The time is now for mass mobilisation. We see it everywhere across he globe, as Chris Jones and Tony Novak point out. And it is about time. The fact of the matter is that most people would rather not be political, not risk losing what they already have, and not take their chances engaging in direct action. So when they do, we know something has happened to change the normal course of affairs. once people come to see that there is less to lose by acting, they are ready to be mobilised. And that is a good thing since, as Frances Fox Piven and Richard Cloward once famously said: ‘A placid poor get nothing, but a turbulent poor sometimes get something’ (1971, p 38). Their point is that the historical record is clear that the only proven way to get real change is at those times when the people on the bottom rise up and say they are mad as hell and are not going to take it any more. The global economic meltdown since the onset of the Great Recession in 2008 has created the crucible in which the new uprising has mushroomed. From the occupy Wall Street movement to mass demonstrations in cities across the globe in reaction to inequitable economic policies, those marginalised and left by the wayside by the resultant global economic restructuring are finally fighting back.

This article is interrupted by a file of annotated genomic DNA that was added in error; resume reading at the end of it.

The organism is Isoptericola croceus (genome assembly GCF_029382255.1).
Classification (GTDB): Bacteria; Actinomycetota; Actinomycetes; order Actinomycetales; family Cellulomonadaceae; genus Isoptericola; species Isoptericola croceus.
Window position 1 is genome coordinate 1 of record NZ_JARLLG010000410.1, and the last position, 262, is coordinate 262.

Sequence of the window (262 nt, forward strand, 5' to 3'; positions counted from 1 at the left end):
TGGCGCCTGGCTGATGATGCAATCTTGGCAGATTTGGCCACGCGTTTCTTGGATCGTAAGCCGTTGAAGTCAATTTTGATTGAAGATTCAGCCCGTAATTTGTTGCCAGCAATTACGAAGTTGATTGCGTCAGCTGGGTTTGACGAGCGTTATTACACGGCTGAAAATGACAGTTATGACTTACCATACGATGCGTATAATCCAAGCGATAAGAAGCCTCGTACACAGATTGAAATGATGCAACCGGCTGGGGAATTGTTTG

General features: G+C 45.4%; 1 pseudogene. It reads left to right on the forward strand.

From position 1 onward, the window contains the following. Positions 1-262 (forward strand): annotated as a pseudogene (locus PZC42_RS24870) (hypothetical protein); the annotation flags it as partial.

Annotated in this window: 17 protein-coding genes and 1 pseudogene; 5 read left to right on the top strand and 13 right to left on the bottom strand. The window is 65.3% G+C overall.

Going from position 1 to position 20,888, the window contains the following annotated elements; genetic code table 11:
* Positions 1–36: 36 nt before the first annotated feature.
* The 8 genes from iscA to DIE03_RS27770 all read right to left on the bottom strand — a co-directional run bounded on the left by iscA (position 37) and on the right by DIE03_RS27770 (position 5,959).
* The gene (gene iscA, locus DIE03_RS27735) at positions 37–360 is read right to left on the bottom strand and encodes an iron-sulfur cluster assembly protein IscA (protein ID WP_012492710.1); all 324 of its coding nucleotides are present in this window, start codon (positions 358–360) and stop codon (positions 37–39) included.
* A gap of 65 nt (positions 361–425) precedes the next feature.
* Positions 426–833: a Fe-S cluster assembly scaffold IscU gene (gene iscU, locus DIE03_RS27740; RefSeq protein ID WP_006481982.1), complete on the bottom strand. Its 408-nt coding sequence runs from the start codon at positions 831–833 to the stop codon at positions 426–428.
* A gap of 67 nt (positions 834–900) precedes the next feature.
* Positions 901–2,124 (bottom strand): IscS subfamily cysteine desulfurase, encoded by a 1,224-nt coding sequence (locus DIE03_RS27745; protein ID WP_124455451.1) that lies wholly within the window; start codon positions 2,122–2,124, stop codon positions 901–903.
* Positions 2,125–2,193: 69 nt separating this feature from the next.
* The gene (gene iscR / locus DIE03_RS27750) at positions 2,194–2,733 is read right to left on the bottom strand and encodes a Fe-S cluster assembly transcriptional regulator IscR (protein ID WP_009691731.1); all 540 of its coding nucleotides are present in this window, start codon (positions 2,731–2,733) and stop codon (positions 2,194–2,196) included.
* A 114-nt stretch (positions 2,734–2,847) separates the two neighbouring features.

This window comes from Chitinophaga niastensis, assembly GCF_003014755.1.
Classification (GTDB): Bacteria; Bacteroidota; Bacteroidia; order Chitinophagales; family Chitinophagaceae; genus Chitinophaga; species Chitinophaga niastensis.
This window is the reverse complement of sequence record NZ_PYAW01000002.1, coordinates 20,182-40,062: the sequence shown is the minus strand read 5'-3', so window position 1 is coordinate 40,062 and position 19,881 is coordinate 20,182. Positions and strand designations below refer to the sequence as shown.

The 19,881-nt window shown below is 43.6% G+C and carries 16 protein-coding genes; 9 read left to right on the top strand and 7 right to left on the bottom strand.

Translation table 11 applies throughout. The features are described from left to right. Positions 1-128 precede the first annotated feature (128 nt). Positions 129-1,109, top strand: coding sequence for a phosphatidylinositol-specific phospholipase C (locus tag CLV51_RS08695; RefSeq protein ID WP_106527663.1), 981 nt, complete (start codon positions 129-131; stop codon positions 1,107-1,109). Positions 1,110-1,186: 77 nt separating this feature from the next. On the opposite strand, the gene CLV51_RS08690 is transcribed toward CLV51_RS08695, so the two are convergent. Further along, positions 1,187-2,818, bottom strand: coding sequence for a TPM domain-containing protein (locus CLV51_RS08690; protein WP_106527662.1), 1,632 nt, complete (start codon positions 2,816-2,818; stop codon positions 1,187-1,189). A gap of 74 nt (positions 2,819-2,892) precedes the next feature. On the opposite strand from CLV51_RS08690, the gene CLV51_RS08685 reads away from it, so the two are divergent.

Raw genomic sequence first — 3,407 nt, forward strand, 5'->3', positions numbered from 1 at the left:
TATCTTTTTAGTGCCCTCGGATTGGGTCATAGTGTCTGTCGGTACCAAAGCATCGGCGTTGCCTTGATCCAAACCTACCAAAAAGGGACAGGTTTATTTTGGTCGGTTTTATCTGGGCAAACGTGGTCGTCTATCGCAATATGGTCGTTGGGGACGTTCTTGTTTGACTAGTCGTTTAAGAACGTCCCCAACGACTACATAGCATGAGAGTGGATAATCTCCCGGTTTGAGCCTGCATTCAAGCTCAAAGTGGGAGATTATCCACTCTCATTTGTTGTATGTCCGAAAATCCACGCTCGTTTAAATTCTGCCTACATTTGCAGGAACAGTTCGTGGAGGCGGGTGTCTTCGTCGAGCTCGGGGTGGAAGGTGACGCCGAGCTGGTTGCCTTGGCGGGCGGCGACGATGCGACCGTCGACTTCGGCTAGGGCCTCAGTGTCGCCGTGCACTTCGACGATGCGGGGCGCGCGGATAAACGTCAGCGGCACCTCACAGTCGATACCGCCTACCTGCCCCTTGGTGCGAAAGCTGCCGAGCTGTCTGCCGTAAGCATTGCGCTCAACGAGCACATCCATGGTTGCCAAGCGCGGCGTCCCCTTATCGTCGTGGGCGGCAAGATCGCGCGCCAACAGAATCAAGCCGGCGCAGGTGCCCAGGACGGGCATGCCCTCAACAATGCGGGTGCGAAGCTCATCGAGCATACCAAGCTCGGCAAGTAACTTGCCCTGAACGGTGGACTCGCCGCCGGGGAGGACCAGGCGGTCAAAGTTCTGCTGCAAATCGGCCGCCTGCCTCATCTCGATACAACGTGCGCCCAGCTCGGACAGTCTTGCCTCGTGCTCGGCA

And it is not just the poor. As Guy Standing (2011) has noted, there is a new precariat. Actually several. In addition to the poor, whose precarity is persistent, now we see those marginalised by the hollowing-out of the middle class joining forces with those already deemed as disposable populations to rage against the system.
May 2022 onwards
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